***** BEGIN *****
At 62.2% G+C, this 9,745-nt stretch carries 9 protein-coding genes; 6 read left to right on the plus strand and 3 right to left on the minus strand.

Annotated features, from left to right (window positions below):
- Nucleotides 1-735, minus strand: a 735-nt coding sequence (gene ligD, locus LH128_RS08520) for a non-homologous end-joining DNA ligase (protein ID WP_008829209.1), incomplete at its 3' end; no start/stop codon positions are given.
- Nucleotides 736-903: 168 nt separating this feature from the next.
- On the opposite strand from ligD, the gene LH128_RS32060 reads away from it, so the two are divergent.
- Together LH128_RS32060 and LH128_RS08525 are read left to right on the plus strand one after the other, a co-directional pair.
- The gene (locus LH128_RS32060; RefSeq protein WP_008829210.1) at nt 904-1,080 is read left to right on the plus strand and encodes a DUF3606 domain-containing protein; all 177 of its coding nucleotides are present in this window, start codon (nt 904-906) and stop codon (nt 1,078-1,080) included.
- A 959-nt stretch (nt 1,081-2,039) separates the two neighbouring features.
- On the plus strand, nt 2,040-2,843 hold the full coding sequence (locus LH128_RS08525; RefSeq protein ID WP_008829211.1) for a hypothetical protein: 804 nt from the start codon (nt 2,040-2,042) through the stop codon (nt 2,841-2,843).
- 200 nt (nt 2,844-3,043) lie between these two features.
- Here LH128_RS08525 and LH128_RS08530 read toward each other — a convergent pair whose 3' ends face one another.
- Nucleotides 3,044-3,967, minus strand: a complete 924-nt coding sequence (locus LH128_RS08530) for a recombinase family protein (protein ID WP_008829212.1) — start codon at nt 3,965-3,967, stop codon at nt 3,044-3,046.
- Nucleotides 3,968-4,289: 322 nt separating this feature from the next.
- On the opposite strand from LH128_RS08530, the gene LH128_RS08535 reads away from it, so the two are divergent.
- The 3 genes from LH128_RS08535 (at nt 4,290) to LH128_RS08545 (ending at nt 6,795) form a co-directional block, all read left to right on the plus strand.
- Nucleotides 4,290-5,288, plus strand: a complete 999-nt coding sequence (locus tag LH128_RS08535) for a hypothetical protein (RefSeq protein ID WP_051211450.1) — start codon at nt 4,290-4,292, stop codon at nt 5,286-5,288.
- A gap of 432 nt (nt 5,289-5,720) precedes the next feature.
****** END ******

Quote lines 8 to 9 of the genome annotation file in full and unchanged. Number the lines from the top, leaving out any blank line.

- A 959-nt stretch (nt 1,081-2,039) separates the two neighbouring features.
- On the plus strand, nt 2,040-2,843 hold the full coding sequence (locus LH128_RS08525; RefSeq protein ID WP_008829211.1) for a hypothetical protein: 804 nt from the start codon (nt 2,040-2,042) through the stop codon (nt 2,841-2,843).